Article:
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Alexander Technique

The Alexander Technique aims to improve movement, posture, balance and coordination, through correcting movement habits to reduce – or even eliminate – stress and tension in your muscles. It teaches the best use of the body in daily activities such as sitting, standing, walking, lifting and speaking, educating the body to use an appropriate amount of effort and energy.

This ‘re-education’ of the mind and body does not require strength or physical exertion but it does involve commitment in order to overcome the tension induced by years of poor posture, and improper lifting, sitting and standing. 

Alexander Technique teachers, although highly trained, are not medical advisors and do not make medical diagnoses.

How can it help in Parkinson's?

When trained to work correctly, the body can move in a freer, lighter and healthier way which brings obvious benefits if your movement is impaired by Parkinson’s. However there is very little scientific evidence to confirm if the Alexander Technique is effective in Parkinson’s.

Practicing the technique may help with Parkinson’s symptoms such a tremor, balance, pain, speech and depression, but each person will react differently to this treatment.  

Carers may also benefit from the improved movement and emotional wellbeing associated with this technique.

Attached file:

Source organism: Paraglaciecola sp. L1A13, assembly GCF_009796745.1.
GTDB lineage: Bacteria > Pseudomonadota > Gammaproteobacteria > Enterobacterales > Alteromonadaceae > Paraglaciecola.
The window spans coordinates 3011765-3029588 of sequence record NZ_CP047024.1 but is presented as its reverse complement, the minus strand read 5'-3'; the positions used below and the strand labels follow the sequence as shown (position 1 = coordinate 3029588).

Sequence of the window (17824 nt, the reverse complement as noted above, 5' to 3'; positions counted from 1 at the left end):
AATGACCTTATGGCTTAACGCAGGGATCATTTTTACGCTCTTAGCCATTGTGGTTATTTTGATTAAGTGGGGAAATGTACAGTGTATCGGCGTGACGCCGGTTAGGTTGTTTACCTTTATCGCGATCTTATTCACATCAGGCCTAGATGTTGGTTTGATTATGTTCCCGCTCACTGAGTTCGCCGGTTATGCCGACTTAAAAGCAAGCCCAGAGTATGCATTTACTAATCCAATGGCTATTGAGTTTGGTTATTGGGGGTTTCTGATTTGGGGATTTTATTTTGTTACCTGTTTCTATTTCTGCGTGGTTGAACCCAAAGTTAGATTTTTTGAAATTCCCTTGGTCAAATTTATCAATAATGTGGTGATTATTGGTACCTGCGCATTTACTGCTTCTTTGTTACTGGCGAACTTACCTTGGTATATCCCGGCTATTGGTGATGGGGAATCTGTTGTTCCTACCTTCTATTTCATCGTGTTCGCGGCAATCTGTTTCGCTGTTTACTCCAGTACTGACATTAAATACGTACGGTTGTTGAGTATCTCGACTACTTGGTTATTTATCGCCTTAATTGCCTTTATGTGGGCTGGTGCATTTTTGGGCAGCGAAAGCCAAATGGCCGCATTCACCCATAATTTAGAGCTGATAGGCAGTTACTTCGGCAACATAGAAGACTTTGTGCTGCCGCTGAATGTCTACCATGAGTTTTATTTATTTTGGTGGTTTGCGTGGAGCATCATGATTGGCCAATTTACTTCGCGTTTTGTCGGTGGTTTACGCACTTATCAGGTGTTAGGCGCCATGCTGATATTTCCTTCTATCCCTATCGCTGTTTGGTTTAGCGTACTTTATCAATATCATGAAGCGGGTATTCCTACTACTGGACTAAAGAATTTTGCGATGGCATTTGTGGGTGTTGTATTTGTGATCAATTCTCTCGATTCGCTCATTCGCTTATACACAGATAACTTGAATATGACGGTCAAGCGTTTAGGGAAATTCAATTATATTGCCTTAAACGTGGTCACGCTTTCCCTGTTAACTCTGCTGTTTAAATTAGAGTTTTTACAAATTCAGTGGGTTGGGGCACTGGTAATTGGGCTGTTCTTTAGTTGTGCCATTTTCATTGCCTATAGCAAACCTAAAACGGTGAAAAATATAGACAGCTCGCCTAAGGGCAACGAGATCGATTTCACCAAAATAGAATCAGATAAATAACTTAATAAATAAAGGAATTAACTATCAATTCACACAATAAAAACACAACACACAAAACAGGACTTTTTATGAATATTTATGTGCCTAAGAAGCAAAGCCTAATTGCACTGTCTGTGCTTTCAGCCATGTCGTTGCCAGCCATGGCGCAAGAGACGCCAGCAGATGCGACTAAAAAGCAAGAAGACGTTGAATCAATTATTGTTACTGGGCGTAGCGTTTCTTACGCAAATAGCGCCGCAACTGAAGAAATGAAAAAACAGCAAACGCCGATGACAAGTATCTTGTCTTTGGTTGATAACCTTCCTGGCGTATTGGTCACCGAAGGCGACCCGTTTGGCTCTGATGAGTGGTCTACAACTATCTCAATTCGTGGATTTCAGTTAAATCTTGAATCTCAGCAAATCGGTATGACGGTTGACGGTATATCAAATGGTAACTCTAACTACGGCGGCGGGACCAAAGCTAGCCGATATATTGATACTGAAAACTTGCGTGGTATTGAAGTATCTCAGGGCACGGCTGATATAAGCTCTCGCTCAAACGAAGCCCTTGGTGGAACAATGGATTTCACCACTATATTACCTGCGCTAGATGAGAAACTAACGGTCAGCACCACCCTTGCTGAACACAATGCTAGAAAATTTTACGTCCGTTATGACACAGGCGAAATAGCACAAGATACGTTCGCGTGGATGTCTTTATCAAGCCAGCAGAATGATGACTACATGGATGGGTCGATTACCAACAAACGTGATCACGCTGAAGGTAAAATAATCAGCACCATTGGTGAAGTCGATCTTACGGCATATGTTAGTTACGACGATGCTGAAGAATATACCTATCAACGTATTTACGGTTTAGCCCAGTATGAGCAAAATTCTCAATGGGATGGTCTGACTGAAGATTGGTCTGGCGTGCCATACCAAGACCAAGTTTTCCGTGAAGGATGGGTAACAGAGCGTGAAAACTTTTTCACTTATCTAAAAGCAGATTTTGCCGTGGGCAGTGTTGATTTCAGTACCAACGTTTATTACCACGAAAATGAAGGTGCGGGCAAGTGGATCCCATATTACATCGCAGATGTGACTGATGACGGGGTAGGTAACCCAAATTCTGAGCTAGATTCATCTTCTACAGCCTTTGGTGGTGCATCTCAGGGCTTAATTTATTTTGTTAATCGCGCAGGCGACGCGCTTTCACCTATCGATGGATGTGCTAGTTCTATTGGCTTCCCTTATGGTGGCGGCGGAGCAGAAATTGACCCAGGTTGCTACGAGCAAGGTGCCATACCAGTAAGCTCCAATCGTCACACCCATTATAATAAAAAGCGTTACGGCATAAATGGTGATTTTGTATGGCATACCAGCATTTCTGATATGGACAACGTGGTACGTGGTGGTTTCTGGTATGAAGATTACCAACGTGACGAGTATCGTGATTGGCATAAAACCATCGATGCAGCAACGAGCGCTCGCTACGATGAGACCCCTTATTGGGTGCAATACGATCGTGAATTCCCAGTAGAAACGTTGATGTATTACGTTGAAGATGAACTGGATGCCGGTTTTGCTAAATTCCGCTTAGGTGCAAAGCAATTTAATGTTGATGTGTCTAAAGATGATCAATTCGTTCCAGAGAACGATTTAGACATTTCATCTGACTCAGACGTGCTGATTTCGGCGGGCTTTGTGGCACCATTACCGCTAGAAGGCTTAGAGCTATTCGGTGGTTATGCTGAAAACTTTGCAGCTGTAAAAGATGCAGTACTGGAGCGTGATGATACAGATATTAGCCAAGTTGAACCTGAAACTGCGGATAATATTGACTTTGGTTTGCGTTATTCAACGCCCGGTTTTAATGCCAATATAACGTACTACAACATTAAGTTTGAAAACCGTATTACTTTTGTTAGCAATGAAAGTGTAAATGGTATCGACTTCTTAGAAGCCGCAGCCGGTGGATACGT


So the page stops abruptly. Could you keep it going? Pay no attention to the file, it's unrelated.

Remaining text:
What should I expect if I join a class?

This treatment is not regulated in many countries. It is therefore a good idea to ask your doctor or other healthcare professional for recommendations. Friends, family, other people with Parkinson’s or your national Parkinson’s association may also be able to advise based on personal experience.

It is advisable to see a teacher who has experience of Parkinson’s so do ask about their experience of the condition as well as their qualifications.

The Alexander Technique is generally most effective when taught on a one-to-one basis as this provides the best opportunity for individuals to correct their movement habits (although group classes are also available).

Lessons involve movement, so non-restrictive clothing is preferable and you may be asked to remove your shoes.

The number of lessons you take will depend on your own individual needs and goals, but a course of 20 to 30 regular, 30-40 minute lessons can provide a good foundation for most people. You may be asked to attend several classes a week at first in order to master techniques, reducing to perhaps once weekly as you notice the benefits. You will also need to practice on a daily basis at home in order to help re-educate your body.

Your teacher will observe you moving, including standing, sitting, bending and walking. By placing their hands gently on your neck, shoulders and back during such movements they will be able to understand your patterns of breathing and how you use your body and in particular your spine. Your teacher will then guide you to rediscover a balance within yourself, helping improve movement and positions. Through experience and observation, you will learn how your coordination works and understand how you create tension and how you can release or prevent it. With practice you should be able to use this understanding in more complex activities in your daily life.

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